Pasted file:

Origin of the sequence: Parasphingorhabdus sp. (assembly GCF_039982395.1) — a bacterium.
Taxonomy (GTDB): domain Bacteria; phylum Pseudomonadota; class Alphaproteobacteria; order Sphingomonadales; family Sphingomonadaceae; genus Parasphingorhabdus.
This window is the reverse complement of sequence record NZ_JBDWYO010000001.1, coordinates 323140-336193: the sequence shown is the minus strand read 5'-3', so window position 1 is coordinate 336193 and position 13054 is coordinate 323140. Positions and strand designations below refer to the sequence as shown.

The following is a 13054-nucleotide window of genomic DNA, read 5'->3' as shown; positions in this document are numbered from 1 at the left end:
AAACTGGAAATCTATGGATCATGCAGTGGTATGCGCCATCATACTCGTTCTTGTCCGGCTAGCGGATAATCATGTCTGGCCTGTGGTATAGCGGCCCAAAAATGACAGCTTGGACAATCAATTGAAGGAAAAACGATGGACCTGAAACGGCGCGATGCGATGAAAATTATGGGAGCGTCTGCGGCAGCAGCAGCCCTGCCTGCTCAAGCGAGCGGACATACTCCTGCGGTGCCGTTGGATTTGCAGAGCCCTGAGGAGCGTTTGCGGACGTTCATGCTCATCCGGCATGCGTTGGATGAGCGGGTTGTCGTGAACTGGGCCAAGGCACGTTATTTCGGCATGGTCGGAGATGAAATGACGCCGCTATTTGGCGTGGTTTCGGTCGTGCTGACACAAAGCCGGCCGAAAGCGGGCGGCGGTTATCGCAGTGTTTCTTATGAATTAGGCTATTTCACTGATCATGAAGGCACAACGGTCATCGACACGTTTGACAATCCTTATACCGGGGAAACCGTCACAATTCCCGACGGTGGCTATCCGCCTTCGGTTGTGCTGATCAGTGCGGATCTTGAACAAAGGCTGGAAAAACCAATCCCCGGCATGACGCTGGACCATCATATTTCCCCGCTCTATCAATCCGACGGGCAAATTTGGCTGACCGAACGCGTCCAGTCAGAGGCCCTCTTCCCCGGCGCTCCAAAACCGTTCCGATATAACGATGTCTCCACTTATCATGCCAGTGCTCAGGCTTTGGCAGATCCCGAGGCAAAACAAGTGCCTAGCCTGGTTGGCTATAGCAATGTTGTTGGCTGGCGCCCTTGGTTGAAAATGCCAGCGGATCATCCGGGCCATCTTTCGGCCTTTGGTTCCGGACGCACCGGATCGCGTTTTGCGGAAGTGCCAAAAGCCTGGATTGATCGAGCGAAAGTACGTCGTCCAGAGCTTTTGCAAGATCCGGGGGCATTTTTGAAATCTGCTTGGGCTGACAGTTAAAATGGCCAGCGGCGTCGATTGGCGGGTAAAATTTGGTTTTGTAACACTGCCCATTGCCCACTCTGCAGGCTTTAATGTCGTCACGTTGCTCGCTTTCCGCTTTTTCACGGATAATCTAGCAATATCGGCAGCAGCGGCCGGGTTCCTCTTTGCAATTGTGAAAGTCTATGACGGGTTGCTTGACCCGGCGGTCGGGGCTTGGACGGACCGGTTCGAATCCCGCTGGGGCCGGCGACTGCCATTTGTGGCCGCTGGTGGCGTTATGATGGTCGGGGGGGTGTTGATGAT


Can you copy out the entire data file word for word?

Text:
Origin of the sequence: Parasphingorhabdus sp. (assembly GCF_039982395.1) — a bacterium.
Taxonomy (GTDB): domain Bacteria; phylum Pseudomonadota; class Alphaproteobacteria; order Sphingomonadales; family Sphingomonadaceae; genus Parasphingorhabdus.
This window is the reverse complement of sequence record NZ_JBDWYO010000001.1, coordinates 323140-336193: the sequence shown is the minus strand read 5'-3', so window position 1 is coordinate 336193 and position 13054 is coordinate 323140. Positions and strand designations below refer to the sequence as shown.

The following is a 13054-nucleotide window of genomic DNA, read 5'->3' as shown; positions in this document are numbered from 1 at the left end:
AAACTGGAAATCTATGGATCATGCAGTGGTATGCGCCATCATACTCGTTCTTGTCCGGCTAGCGGATAATCATGTCTGGCCTGTGGTATAGCGGCCCAAAAATGACAGCTTGGACAATCAATTGAAGGAAAAACGATGGACCTGAAACGGCGCGATGCGATGAAAATTATGGGAGCGTCTGCGGCAGCAGCAGCCCTGCCTGCTCAAGCGAGCGGACATACTCCTGCGGTGCCGTTGGATTTGCAGAGCCCTGAGGAGCGTTTGCGGACGTTCATGCTCATCCGGCATGCGTTGGATGAGCGGGTTGTCGTGAACTGGGCCAAGGCACGTTATTTCGGCATGGTCGGAGATGAAATGACGCCGCTATTTGGCGTGGTTTCGGTCGTGCTGACACAAAGCCGGCCGAAAGCGGGCGGCGGTTATCGCAGTGTTTCTTATGAATTAGGCTATTTCACTGATCATGAAGGCACAACGGTCATCGACACGTTTGACAATCCTTATACCGGGGAAACCGTCACAATTCCCGACGGTGGCTATCCGCCTTCGGTTGTGCTGATCAGTGCGGATCTTGAACAAAGGCTGGAAAAACCAATCCCCGGCATGACGCTGGACCATCATATTTCCCCGCTCTATCAATCCGACGGGCAAATTTGGCTGACCGAACGCGTCCAGTCAGAGGCCCTCTTCCCCGGCGCTCCAAAACCGTTCCGATATAACGATGTCTCCACTTATCATGCCAGTGCTCAGGCTTTGGCAGATCCCGAGGCAAAACAAGTGCCTAGCCTGGTTGGCTATAGCAATGTTGTTGGCTGGCGCCCTTGGTTGAAAATGCCAGCGGATCATCCGGGCCATCTTTCGGCCTTTGGTTCCGGACGCACCGGATCGCGTTTTGCGGAAGTGCCAAAAGCCTGGATTGATCGAGCGAAAGTACGTCGTCCAGAGCTTTTGCAAGATCCGGGGGCATTTTTGAAATCTGCTTGGGCTGACAGTTAAAATGGCCAGCGGCGTCGATTGGCGGGTAAAATTTGGTTTTGTAACACTGCCCATTGCCCACTCTGCAGGCTTTAATGTCGTCACGTTGCTCGCTTTCCGCTTTTTCACGGATAATCTAGCAATATCGGCAGCAGCGGCCGGGTTCCTCTTTGCAATTGTGAAAGTCTATGACGGGTTGCTTGACCCGGCGGTCGGGGCTTGGACGGACCGGTTCGAATCCCGCTGGGGCCGGCGACTGCCATTTGTGGCCGCTGGTGGCGTTATGATGGTCGGGGGGGTGTTGATGAT